Analyze billions of log records in seconds using log clustering

July 13, 2021 | 5 minute read
Sreeji Das
Senior Director of Development
Jae Young Yoon
Consulting Member of Technical Staff
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As a developer, you consider it a good practice to log messages from your application. Logging makes life easier for whoever troubleshoots an application issue. Good logging not only helps reduce triaging time, but also helps one to identify repeating patterns and regressions.

While logging is good, the number of logs can quickly add up, especially at cloud scale. While several logging solutions exist to collect and send logs to a central repository, you still end up with many logs in the repository. We routinely see that our Logging Analytics customers generate billions of log entries a day.

High log volume: Finding a needle in a haystack

You can run into the following problems as you look through many logs:

What do I search for?

To get a manageable number of search results, you need to know what to search. You can search for a specific error string or look at a chart for a metric, like the response time. You can more easily analyze structured logs, like the Oracle Cloud Infrastructure (OCI) API Gateway logs, but logs that contain less structure and more English text are more difficult.

How do I search?

You need to understand the query syntax for your logging tool. If you know what you’re searching for, the process is easier because most logging tools allow you to type the search string and restrict the search to specific fields.

What do I do after searching?

If you don’t know what needle you’re searching for in the haystack, it’s also harder to know if the needle you found is really the one you wanted.

Log clustering: Billions of logs to a few hundred patterns

The cluster feature in Logging Analytics is a good solution when you have a large volume of logs, and you don’t know what to search for. Cluster has the following benefits:

  • Uses machine learning to group logs that have similar structure

  • Doesn’t require you to learn a query language

  • Doesn’t require you to supply parameters, like the number of clusters

  • Runs quickly on large datasets

Running the cluster analysis

To run cluster, log in to Oracle Cloud, select Logging Analytics, Log Explorer, and click the Cluster visualization.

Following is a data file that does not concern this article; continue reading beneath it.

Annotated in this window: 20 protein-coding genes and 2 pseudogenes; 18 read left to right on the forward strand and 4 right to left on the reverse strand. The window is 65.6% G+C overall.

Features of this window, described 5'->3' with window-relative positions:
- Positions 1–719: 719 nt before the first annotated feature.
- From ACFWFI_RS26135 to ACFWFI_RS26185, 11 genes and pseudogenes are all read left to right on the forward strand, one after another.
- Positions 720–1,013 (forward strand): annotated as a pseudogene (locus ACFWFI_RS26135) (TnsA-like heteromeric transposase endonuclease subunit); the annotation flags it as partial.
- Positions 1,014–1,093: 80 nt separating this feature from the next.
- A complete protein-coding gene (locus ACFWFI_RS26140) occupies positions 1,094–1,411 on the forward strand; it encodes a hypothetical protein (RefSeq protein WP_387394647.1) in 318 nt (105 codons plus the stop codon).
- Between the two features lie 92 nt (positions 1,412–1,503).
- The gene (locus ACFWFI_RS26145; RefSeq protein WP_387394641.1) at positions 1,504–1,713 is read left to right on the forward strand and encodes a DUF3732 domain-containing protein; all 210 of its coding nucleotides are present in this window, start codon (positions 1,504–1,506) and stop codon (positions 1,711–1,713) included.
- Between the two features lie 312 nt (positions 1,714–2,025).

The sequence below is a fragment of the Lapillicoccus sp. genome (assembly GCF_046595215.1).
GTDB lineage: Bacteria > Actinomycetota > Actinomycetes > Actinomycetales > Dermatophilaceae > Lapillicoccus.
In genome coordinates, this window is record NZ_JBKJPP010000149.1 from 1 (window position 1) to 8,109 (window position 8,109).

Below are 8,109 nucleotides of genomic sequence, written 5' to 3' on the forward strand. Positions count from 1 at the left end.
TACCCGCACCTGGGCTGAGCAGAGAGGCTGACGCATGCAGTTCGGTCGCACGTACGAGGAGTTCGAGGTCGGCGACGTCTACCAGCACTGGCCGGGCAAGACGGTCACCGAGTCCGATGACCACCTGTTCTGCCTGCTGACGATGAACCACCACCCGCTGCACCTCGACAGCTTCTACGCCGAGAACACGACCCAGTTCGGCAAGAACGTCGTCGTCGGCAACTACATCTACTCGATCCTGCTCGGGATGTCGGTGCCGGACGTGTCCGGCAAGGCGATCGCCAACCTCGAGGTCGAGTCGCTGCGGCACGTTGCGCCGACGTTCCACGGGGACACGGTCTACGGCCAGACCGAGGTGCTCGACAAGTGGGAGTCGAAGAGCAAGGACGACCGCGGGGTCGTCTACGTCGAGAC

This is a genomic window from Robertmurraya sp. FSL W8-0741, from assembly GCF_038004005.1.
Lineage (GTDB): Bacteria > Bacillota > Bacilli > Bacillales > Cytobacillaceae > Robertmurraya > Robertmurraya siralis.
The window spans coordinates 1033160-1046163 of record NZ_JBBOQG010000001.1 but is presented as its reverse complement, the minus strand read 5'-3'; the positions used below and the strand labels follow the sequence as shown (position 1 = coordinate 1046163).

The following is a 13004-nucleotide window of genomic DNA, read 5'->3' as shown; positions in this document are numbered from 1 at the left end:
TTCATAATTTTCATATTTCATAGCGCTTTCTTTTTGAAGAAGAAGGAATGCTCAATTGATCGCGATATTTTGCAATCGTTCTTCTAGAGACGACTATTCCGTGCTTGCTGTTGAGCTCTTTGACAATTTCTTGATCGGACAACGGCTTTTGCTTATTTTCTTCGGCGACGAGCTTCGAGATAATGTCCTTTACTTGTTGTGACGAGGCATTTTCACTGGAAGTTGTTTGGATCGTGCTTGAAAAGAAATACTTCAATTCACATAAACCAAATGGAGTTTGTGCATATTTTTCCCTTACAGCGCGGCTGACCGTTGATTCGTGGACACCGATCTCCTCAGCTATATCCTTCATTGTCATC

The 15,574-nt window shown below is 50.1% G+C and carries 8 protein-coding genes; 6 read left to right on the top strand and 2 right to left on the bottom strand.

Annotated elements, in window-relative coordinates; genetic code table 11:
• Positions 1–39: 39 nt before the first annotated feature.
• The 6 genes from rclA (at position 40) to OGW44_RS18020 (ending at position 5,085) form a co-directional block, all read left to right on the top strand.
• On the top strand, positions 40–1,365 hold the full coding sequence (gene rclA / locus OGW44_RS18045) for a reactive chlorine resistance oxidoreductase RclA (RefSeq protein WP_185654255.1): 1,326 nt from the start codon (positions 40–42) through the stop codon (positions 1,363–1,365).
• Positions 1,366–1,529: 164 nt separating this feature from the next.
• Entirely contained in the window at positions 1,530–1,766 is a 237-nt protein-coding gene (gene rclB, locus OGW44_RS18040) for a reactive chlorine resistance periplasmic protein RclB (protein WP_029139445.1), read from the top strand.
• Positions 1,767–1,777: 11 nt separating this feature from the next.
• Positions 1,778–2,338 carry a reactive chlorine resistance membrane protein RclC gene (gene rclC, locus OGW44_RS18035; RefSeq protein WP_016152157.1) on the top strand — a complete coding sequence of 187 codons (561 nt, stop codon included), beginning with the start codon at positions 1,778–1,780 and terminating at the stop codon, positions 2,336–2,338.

Invoking Cluster Visualization
Figure 1. Invoking the cluster visualization

This selection runs cluster analysis on the default query, searches for all the log records. The system clusters the log records, analyzes, and auto-categorizes those clusters.

The tabbed UI shows the categories of clusters.

Cluster Results UI
Figure 2. Cluster tabs

The cluster table shows sample message representing each cluster and details for each sample. You can click the count to view the individual log records.

Cluster Table
Figure 3. Cluster table

As seen in the first row, the clustering algorithm grouped 30 log records into a single cluster sample. The algorithm then identifies alarm control process and 1331 as words that vary and marked them as variables. You can click a variable to go deeper and see other values in this position.

Cluster Variable Drill down
Figure 4. Cluster variable details

Identifying potential issues

The system analyzes each cluster sample for a list of known keywords to identify it as an issue or not. Cluster then assigns a score for each issue, based on the severity of the issue. You can see the complete list of issues by clicking the Potential Issues tab.

Customizing cluster categories

You can use a dictionary to supply your own rules to categorize the clusters. This step is useful if you want to filter out the known messages. See the documentation for Dictionary Lookups for more details.

Identifying outliers

A typical application runs a loop, producing similar messages repeatedly over a period. When an unusual event like an application shutdown happens, you see a set of messages that aren’t usually seen. The Outliers tab shows cluster signatures that occurred only once. These occurrences usually indicate unusual events in your system.

Cluster Outliers
Figure 5. Cluster outliers

Autocorrelated trends

A request into your application typically traverses multiple tiers. For example, the request originates at the UI, goes to multiple mid tiers and the database or storage layers. The trend-clustering algorithm identifies messages that occur together at the same time and groups them together.

You can see these correlations under the Trends tab.

Trend Listing Page
Figure 6. Trend list

You can sort the Trend column to get the list of similar patterns.

The trend list page shows 31 similar trends for the message “Sense Key: Hardware Error [current]” coming from Linux Syslog logs. Clicking the link expands to show all those signatures across all the tiers.

Trend Drilldown
Figure 7. Trend details

Clicking the expand button next to the spark-line shows you the expanded chart. You can click Hide Similar Trends to go back to the cluster UI.

Summary

You can use the log clustering feature to reduce large number of log records to few signatures. The clustering algorithm autoanalyzes and categorizes the signatures. The algorithm also correlates the cluster signatures by their trends automatically. This process helps when you don’t have a specific string to search for and you want the system to automatically analyze and categorize large volume of logs.

Sreeji Das

Senior Director of Development

Jae Young Yoon

Consulting Member of Technical Staff


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